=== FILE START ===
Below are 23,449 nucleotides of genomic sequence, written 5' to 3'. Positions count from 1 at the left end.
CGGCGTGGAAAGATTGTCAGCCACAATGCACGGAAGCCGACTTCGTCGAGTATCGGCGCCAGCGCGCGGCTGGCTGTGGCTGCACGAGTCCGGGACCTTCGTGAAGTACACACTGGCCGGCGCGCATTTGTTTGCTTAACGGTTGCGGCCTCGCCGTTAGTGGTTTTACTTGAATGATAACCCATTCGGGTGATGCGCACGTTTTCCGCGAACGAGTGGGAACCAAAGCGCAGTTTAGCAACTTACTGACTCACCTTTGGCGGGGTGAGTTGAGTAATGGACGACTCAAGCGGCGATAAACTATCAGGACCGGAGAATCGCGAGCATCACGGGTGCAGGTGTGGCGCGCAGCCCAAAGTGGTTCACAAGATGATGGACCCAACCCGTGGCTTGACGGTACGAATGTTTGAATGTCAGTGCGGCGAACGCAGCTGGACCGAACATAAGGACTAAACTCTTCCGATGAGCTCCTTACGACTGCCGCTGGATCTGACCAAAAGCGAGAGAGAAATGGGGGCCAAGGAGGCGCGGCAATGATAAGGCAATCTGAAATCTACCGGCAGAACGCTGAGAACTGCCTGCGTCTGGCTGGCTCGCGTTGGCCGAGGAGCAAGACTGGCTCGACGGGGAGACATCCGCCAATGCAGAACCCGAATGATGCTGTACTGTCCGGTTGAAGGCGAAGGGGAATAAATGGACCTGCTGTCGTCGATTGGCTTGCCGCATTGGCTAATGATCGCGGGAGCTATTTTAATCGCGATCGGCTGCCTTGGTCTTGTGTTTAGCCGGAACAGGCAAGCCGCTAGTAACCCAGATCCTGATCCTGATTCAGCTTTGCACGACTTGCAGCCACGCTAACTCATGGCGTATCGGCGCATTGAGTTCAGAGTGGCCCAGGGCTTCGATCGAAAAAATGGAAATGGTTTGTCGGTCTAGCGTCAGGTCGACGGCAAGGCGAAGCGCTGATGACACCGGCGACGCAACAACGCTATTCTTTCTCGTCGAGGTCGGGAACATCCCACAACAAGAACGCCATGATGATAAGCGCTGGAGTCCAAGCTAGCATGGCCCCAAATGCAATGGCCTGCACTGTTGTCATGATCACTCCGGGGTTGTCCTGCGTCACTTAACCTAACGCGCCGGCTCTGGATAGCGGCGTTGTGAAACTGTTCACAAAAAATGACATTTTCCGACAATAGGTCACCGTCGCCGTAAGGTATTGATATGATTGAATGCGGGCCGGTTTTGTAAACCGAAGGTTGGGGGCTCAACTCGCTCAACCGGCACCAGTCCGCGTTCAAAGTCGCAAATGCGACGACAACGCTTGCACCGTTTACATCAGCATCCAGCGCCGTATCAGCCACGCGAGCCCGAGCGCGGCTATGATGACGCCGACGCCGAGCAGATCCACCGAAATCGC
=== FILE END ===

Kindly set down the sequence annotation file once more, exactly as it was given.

Below are 23,449 nucleotides of genomic sequence, written 5' to 3'. Positions count from 1 at the left end.
CGGCGTGGAAAGATTGTCAGCCACAATGCACGGAAGCCGACTTCGTCGAGTATCGGCGCCAGCGCGCGGCTGGCTGTGGCTGCACGAGTCCGGGACCTTCGTGAAGTACACACTGGCCGGCGCGCATTTGTTTGCTTAACGGTTGCGGCCTCGCCGTTAGTGGTTTTACTTGAATGATAACCCATTCGGGTGATGCGCACGTTTTCCGCGAACGAGTGGGAACCAAAGCGCAGTTTAGCAACTTACTGACTCACCTTTGGCGGGGTGAGTTGAGTAATGGACGACTCAAGCGGCGATAAACTATCAGGACCGGAGAATCGCGAGCATCACGGGTGCAGGTGTGGCGCGCAGCCCAAAGTGGTTCACAAGATGATGGACCCAACCCGTGGCTTGACGGTACGAATGTTTGAATGTCAGTGCGGCGAACGCAGCTGGACCGAACATAAGGACTAAACTCTTCCGATGAGCTCCTTACGACTGCCGCTGGATCTGACCAAAAGCGAGAGAGAAATGGGGGCCAAGGAGGCGCGGCAATGATAAGGCAATCTGAAATCTACCGGCAGAACGCTGAGAACTGCCTGCGTCTGGCTGGCTCGCGTTGGCCGAGGAGCAAGACTGGCTCGACGGGGAGACATCCGCCAATGCAGAACCCGAATGATGCTGTACTGTCCGGTTGAAGGCGAAGGGGAATAAATGGACCTGCTGTCGTCGATTGGCTTGCCGCATTGGCTAATGATCGCGGGAGCTATTTTAATCGCGATCGGCTGCCTTGGTCTTGTGTTTAGCCGGAACAGGCAAGCCGCTAGTAACCCAGATCCTGATCCTGATTCAGCTTTGCACGACTTGCAGCCACGCTAACTCATGGCGTATCGGCGCATTGAGTTCAGAGTGGCCCAGGGCTTCGATCGAAAAAATGGAAATGGTTTGTCGGTCTAGCGTCAGGTCGACGGCAAGGCGAAGCGCTGATGACACCGGCGACGCAACAACGCTATTCTTTCTCGTCGAGGTCGGGAACATCCCACAACAAGAACGCCATGATGATAAGCGCTGGAGTCCAAGCTAGCATGGCCCCAAATGCAATGGCCTGCACTGTTGTCATGATCACTCCGGGGTTGTCCTGCGTCACTTAACCTAACGCGCCGGCTCTGGATAGCGGCGTTGTGAAACTGTTCACAAAAAATGACATTTTCCGACAATAGGTCACCGTCGCCGTAAGGTATTGATATGATTGAATGCGGGCCGGTTTTGTAAACCGAAGGTTGGGGGCTCAACTCGCTCAACCGGCACCAGTCCGCGTTCAAAGTCGCAAATGCGACGACAACGCTTGCACCGTTTACATCAGCATCCAGCGCCGTATCAGCCACGCGAGCCCGAGCGCGGCTATGATGACGCCGACGCCGAGCAGATCCACCGAAATCGC